is it a commitment to New York, but it is a commitment to education. You have
the right to claim to be the education President as much as anybody in modern
memory. I think the Governor has been phenomenally supportive of education throughout
New York State and been very helpful in New York City. It is my big concern.
We need more trained teachers and we need more classrooms. We need to improve
our university system. This will allow us to do all three by putting part of
City University, one of the flagships of New York, over on Governor's Island.
That will free up space so that we can solve some of our space problems throughout
the public school system, where we have just too big class sizes for the children's
The Governor has for a long time tried to do something to reduce class sizes.
We've never had the space before. This will go to ameliorate that problem to
a great extent. It will let us focus on teacher training. It will let us focus
on smaller class sizes. It will improve our City University and the public school
system where we educate America's future.
So on behalf of the governor and I, thank you. You could not make a bigger impact,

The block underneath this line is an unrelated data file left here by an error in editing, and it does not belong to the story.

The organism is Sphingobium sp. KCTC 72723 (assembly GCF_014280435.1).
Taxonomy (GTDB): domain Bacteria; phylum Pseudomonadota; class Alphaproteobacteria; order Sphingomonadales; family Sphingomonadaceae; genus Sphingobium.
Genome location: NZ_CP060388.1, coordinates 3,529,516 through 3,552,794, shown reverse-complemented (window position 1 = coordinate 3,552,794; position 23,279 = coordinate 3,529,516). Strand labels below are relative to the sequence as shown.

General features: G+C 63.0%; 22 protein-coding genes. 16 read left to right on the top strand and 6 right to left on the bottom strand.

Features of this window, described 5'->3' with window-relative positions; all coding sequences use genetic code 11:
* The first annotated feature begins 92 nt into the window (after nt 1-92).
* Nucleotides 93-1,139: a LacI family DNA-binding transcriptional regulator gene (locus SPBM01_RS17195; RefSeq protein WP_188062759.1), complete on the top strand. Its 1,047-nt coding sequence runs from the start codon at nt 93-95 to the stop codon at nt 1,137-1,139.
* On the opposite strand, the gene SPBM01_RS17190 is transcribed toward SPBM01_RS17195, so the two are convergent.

I don't think, on America going forward than you can by this gesture. And we
will use it wisely.
THE PRESIDENT: I know you will. Thanks.
I'll be glad to answer a few questions.
QUESTION: Mr. President, what specifically would you like for Chairman Arafat
to do, what specific action you'd like him to take in the Middle East? And,
in light of the current situation in Israel, does the Bush doctrine on terrorism
not apply in this case?
THE PRESIDENT: Well, first of all, there will never be peace so long as there's
terror. And all of us must fight off -- fight terror. And you asked about Chairman
Arafat. I'd like to see Chairman Arafat denounce the terrorist activities that
are taking place, the constant attacks.
We've got a plan that will lead to peace, the security plan called Tenet, there's
a political plan called Mitchell. Both sides have agreed to this plan. And we
urge the parties to accept the Tenet plan so that we can bring some -- a peaceful
resolution to an issue that's affecting the lives of Palestinians and Israelis
alike. There's a lot of innocent people who hurt in the region because of the
senseless violence and senseless murder.
QUESTION: Mr. President, I'd like to follow up on Sonya's question. Under your
doctrine, a terrorist or someone who aids a terrorist is the equivalent of a
terrorist. So what's keeping Chairman Arafat -- what's keeping you from labeling